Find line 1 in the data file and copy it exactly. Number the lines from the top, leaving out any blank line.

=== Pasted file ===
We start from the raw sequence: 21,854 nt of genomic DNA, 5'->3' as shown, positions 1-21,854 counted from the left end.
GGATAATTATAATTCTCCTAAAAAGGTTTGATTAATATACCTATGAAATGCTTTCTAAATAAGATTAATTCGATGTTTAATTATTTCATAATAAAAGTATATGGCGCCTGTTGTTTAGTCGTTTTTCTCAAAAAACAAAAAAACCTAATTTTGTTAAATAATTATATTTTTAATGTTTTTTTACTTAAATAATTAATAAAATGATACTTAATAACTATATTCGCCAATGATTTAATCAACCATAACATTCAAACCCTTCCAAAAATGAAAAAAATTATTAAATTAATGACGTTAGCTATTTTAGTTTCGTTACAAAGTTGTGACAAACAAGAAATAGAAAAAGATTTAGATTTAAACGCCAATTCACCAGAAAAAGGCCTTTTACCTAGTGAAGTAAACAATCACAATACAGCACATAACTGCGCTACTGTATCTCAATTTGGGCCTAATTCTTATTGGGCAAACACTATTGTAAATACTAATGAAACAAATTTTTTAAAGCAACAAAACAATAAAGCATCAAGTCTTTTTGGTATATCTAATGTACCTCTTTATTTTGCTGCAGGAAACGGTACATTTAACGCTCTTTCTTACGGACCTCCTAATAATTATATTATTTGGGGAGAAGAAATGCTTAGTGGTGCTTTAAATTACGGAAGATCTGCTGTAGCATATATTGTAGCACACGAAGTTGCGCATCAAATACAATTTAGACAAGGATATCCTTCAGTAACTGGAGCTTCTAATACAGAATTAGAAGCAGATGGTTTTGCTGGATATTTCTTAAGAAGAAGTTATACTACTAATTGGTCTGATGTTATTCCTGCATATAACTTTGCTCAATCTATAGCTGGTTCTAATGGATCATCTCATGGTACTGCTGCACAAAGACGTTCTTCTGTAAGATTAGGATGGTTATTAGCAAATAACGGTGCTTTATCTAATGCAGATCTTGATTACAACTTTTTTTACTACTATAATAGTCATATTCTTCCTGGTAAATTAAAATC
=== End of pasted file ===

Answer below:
We start from the raw sequence: 21,854 nt of genomic DNA, 5'->3' as shown, positions 1-21,854 counted from the left end.